You may want to delete this thread. The Feds have been cracking down on violations lately, including intentional disclosure of information. See this article for this weeks fines: http://www.healthdatamanagement.com/news/feds-fine-dermatology-practice…
There is a $245,000 fine for intentional disclosure of information. Your Dr. May not appreciate this evidence on the never disappearing Internet.

Good luck on the surgery!

OMG Shirtless

January 4th, 2014 at 8:34 PM ^

My doctor growing up did a lot of work with Michigan State athletics and had pictures all over his office with the athletes he treated.  I actually asked him about it one time because I was an idiot kid and had just learned about HIPAA.  They all agreed to it.    Unless a doctor was doing some sort of top secret penis enhancement, I'd doubt that most athletes care if people know which doctor they see.  

We all know Pavel Datsyuk trusts his eyes to Dr. Rahmani.

MGoblu8

January 4th, 2014 at 8:58 PM ^

He may be right, since I know that I have seen that in several places. One facility that I worked at was the sports medicine and orthopedic medicine provider for several pro and college teams. There were several signed jerseys and photos hanging in the surgeons' offices and in the physical therapy department. Usually, if they give them something like that, it is ok since they gave him the photos for the office as a thank you. Obviously, if they minded him putting it up, they wouldn't have given it in the first place or would have asked him not to display it. You won't normally see that in the hospital itself, since HIPAA is always looming and they usually have a closer connection to the surgeon. I did see a banner in the L&D unit where my wife delivered our first child from Carlos Boozer and his wife, thanking them for their care. A vast majority of the athletes that I have taken care of, no one would ever know they were there. In fact, many were relieved when no one knew who they were.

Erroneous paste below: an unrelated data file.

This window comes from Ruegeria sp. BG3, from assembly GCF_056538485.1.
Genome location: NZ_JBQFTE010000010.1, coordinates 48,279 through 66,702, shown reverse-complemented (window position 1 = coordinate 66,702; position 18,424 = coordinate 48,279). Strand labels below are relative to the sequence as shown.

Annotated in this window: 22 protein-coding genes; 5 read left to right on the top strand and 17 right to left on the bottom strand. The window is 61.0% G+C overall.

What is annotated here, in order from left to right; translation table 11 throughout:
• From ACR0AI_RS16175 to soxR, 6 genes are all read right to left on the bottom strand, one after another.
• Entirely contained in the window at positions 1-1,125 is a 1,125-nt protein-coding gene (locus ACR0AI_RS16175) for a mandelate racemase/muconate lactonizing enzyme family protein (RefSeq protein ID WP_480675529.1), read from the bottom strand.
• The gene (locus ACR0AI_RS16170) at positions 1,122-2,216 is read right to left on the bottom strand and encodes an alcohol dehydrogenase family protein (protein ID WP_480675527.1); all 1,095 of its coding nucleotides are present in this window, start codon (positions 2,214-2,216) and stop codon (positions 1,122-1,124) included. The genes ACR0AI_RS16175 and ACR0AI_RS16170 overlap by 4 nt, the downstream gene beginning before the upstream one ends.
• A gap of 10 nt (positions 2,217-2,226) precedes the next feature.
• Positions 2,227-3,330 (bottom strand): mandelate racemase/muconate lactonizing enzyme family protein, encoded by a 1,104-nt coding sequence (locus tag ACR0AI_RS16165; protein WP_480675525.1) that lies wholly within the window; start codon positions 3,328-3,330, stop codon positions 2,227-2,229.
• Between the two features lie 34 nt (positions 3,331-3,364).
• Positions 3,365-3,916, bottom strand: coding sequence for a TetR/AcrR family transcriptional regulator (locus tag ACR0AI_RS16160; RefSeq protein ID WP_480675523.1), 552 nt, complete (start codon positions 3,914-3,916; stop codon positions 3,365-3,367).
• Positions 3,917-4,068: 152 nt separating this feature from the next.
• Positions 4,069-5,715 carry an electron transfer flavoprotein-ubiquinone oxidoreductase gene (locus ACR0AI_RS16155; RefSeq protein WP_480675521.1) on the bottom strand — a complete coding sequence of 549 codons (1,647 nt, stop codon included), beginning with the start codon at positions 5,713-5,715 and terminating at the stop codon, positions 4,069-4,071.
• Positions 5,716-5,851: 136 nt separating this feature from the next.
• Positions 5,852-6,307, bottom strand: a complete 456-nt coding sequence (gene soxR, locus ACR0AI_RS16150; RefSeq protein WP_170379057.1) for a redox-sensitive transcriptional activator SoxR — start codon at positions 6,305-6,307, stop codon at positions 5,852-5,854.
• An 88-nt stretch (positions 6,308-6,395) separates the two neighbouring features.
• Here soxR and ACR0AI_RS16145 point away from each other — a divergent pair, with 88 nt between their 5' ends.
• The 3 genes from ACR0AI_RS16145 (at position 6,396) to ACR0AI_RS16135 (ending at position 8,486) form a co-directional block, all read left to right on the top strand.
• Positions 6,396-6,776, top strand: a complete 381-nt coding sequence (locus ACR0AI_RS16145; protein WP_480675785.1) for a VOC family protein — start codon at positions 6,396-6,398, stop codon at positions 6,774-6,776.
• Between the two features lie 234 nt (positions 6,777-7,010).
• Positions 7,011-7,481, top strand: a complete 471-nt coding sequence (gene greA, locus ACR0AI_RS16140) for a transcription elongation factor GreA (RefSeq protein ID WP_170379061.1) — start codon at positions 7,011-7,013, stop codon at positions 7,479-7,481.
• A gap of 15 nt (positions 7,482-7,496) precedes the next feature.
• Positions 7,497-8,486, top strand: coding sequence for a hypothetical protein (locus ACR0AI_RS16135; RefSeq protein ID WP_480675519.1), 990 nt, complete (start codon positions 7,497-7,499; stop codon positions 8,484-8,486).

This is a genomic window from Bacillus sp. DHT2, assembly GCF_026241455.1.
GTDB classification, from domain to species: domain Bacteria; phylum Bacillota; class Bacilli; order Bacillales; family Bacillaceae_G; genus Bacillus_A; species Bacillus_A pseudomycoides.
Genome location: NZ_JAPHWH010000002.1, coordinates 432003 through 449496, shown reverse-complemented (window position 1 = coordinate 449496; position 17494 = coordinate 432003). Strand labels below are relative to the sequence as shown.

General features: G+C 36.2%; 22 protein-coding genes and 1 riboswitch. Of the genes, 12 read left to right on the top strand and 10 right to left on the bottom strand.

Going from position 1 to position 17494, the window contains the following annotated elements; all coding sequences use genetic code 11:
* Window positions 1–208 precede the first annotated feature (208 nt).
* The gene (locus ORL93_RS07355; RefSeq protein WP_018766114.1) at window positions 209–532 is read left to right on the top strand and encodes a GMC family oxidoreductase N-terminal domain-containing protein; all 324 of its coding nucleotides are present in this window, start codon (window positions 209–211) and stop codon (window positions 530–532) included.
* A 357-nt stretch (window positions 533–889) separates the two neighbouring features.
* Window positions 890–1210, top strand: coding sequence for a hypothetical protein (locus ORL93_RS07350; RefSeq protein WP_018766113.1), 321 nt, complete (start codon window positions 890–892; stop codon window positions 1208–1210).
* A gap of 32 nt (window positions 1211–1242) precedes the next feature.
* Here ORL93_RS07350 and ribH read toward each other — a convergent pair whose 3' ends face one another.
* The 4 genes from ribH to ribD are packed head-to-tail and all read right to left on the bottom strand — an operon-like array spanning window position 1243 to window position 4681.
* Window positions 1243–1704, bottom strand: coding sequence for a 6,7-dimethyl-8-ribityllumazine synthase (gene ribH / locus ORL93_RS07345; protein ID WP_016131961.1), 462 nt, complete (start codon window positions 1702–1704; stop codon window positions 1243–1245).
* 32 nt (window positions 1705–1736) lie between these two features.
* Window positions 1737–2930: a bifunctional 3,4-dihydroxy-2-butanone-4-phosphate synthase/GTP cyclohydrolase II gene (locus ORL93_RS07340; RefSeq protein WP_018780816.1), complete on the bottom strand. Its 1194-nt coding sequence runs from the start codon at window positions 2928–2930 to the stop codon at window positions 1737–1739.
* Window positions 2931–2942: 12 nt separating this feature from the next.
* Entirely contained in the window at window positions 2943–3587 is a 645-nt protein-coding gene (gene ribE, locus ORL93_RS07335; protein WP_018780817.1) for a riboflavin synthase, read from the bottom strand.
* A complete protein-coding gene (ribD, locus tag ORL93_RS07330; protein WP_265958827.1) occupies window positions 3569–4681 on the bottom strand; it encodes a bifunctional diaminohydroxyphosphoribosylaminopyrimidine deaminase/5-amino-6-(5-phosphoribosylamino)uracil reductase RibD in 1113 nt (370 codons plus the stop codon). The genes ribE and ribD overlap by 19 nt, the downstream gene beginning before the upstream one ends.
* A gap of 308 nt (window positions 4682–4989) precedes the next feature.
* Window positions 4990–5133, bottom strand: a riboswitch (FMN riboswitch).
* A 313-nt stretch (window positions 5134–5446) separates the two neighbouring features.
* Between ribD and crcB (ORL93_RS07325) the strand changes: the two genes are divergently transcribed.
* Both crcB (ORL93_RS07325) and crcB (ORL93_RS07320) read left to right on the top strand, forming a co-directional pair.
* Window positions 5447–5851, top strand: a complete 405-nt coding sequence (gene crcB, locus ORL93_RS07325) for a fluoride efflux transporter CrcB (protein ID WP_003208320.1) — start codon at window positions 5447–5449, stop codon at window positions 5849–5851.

BlueCube

January 4th, 2014 at 8:22 PM ^

I agree that this should probably be deleted or at a minimum have your doctors name removed. It may be debatable whether it's a HIPAA violation but he definitely doesn't need the government deciding it is.